Tell it like it isn't: SNCC and the media, 1960–1965

Walmsley, Mark Joseph ORCID: (2014) Tell it like it isn't: SNCC and the media, 1960–1965. Journal of American Studies, 48 (1). pp. 291-308. ISSN 0021-8758

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In recent decades, revisionist challenges to the traditional “declension hypothesis” have generated a much more nuanced and positive approach to the Black Power movement. However, attempts to explain the narrative's initial popularity have too often focussed on the latter half of the decade and blamed a media-assisted white backlash or the inflammatory rhetoric of Black Power activists. Concentrating instead on the earlier half of the decade, this article examines the media strategies of the Student Nonviolent Coordinating Committee (SNCC) and demonstrates how its public approach to nonviolence and interracial organizing purposefully hid developments within the movement that were seen to be at odds with the dominant discourse. By highlighting the ways in which the early media strategies of a militant organization like SNCC strengthened and legitimized a misleading movement narrative, this article challenges scholars to be more critical of early movement rhetoric and re-examine how and why Black Power was portrayed as a fundamental break with the past.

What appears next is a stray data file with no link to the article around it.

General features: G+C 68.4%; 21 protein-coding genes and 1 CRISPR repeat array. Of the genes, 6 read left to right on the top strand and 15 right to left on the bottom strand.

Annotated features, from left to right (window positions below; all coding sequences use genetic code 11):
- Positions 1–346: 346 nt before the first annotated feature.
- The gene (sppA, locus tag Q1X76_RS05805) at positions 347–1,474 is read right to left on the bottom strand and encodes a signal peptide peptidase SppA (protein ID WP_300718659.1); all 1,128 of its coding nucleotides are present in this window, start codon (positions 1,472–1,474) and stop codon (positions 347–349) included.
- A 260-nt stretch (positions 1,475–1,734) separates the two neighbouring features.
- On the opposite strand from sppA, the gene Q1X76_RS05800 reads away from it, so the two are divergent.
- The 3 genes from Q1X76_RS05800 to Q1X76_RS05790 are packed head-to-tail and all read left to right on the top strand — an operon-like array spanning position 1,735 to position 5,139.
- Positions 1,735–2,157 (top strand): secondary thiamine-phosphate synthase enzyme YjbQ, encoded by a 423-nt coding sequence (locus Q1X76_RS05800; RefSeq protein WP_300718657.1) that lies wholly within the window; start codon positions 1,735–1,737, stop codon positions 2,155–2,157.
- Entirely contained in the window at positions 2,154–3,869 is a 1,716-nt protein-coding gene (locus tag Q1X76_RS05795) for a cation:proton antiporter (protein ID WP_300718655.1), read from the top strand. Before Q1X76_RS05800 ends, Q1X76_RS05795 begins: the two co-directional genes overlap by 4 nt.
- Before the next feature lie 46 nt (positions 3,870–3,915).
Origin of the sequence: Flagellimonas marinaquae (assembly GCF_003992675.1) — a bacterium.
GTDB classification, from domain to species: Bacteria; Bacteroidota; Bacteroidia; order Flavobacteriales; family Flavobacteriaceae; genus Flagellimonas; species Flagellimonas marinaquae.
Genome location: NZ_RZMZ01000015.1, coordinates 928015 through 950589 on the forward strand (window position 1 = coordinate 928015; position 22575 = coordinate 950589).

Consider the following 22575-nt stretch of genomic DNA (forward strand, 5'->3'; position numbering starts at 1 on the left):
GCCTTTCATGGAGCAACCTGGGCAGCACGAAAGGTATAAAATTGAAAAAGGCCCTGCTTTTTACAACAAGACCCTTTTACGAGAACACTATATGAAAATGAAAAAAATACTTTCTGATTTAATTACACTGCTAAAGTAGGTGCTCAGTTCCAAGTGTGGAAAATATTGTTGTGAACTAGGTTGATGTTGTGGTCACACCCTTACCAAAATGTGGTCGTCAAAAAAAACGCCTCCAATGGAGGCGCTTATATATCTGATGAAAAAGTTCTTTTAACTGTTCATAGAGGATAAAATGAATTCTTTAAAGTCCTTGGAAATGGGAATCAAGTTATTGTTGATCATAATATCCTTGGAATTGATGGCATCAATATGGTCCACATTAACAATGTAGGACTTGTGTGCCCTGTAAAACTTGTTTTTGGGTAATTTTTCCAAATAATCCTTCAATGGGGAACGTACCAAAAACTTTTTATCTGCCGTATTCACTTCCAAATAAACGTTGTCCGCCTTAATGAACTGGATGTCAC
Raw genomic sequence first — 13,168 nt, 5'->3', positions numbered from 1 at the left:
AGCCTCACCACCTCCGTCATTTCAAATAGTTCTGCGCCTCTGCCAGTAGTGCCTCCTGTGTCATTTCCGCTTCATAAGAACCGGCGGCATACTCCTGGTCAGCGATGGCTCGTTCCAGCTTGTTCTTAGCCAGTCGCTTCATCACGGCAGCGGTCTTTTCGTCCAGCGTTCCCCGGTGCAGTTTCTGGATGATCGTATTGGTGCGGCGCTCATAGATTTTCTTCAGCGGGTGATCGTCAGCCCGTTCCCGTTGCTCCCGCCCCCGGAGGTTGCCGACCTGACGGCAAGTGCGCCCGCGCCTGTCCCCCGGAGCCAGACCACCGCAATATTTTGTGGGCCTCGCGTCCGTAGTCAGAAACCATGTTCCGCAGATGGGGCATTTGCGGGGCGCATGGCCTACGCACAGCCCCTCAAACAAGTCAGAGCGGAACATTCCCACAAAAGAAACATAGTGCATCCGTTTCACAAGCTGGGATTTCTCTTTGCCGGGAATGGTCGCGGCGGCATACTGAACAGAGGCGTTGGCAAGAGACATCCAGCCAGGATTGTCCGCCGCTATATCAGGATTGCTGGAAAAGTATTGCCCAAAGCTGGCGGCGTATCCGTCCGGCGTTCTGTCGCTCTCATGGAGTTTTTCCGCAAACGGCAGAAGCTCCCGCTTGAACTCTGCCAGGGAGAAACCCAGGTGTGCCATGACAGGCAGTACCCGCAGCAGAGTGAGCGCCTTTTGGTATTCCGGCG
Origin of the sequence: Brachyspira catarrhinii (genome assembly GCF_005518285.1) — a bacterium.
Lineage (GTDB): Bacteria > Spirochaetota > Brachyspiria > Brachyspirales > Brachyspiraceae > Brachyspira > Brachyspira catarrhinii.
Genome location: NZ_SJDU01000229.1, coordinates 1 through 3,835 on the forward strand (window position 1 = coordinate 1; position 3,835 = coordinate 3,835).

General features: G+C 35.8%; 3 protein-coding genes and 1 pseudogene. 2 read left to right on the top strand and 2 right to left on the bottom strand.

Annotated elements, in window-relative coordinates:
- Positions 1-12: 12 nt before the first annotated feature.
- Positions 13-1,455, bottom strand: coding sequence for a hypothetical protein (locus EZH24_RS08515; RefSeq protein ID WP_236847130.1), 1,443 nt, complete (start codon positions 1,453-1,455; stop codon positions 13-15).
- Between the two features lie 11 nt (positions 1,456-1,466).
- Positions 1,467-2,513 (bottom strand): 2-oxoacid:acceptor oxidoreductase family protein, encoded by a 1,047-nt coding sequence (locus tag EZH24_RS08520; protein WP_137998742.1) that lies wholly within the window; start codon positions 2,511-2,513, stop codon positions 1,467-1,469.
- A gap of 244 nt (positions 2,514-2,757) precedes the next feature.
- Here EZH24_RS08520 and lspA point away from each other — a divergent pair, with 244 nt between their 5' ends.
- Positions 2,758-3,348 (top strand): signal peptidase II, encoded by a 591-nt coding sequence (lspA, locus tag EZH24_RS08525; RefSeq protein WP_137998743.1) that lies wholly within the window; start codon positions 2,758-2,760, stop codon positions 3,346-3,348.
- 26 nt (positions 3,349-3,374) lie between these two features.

Item Type: Article
Uncontrolled Keywords: civil rights,student nonviolent coordinating comitttee,black power
Faculty \ School: Faculty of Arts and Humanities > Interdisciplinary Institute for the Humanities
Depositing User: Pure Connector
Date Deposited: 02 May 2018 09:30
Last Modified: 04 Mar 2024 17:41
DOI: 10.1017/S0021875813002545

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